With regard to the What Hi-Fi review giving 3 out of 5? Good grief, was someone wearing a stocking on their head?
     
  11. theritz

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    Ken,



    ... should be a nice pointy hat with a big "D" on it...... It's galling that these people get paid for writing tat, and that people reading it might believe their biased view. Three Infocus projectors in their best buys......... Mmmmm... there's something to think about......


    S.
     
  12. Bristol Pete

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    I saw it too. No screen door or VB in sight. A very nice PJ.

    Cap.
     
  13. RTFM

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    Ken

    With respect, if we say HD material is 1920 x 1080 then I don't see how the current LCDs from Sanyo, Panasonic, Sony etc with a res. of 1280 x 720 can display HD material at their native resolution.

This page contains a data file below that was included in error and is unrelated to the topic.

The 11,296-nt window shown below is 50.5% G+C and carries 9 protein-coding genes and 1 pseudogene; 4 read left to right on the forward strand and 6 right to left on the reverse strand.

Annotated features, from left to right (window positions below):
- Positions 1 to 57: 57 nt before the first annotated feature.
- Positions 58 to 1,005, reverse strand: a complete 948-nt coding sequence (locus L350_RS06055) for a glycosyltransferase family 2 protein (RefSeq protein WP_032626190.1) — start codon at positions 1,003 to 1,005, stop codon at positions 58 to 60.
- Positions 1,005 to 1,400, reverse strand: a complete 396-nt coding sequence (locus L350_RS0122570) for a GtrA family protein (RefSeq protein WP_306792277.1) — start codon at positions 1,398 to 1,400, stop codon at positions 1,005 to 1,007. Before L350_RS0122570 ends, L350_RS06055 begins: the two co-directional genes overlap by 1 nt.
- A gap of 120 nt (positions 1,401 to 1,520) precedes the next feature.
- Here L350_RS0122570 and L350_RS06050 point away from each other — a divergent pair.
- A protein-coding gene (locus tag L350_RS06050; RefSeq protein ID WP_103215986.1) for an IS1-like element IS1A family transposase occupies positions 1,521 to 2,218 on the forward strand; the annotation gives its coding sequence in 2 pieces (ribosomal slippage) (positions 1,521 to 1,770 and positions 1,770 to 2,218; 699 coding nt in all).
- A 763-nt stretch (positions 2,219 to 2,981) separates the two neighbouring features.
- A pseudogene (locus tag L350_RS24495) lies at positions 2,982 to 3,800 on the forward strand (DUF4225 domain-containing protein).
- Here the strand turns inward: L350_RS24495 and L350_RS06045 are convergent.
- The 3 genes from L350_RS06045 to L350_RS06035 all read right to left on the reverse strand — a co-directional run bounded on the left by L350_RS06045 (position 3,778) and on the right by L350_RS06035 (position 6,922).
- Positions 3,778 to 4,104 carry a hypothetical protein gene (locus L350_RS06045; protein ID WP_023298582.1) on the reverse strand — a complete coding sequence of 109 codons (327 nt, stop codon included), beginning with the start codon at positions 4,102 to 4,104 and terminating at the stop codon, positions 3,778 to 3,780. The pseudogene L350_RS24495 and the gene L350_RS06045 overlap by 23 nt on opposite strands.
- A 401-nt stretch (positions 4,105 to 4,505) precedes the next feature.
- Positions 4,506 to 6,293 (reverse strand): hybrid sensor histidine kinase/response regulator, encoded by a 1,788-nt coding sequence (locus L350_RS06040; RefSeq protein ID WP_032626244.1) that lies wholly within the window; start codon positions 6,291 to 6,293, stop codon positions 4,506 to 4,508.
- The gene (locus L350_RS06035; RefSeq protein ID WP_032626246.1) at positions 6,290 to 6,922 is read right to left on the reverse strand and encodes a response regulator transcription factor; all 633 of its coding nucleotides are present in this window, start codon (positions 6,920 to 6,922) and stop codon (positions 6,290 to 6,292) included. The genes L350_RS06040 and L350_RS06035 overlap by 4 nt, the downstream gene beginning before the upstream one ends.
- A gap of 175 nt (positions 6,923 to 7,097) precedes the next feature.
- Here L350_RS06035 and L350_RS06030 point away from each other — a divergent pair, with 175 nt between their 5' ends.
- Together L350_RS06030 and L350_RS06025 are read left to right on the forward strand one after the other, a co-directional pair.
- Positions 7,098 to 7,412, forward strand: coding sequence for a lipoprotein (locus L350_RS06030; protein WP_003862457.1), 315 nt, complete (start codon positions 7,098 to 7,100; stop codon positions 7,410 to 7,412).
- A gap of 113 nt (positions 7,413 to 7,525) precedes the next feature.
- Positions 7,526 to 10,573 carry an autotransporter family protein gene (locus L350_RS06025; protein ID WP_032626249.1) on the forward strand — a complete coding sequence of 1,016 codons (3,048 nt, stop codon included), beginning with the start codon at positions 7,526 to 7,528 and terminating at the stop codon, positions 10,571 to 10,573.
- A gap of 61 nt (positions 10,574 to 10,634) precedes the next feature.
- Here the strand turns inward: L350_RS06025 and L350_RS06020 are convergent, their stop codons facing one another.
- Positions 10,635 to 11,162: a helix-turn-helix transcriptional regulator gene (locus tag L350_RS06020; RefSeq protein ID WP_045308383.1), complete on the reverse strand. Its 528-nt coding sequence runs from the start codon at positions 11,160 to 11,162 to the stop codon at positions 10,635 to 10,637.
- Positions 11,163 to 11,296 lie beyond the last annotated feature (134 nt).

A lot of the 1024 x 576 DLPs do a great job of scaling down HD to their native resolution. It looks a darn site better than scaling up standard DVD at 720 x 480 (or 576) to 1024 x 576.

    Jeff :rtfm:
     
  14. Member 14847

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    A quote from the EICTA press release on high definition compliance:

    "The minimum native resolution of the display (e.g. LCD, PDP) or display engine (e.g. DLP) is 720 physical lines in wide aspect ratio."

    On the scaling, fair comment, but I would argue that 1080i scaled to 720p would retain more detail than 1080i scaled to 576p.
     
  15. Mr.D

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    Totally agree I stopped buying What Hifi years ago , the only time I'll even consider it is if I want the crazy special offers page from the Richer Sounds ad. It took them over two years to stop saying s-video was superior to RGB over scart and PAL60 was inferior to NTSC. Not worth the trees in my opinion.
     
  16. johnywh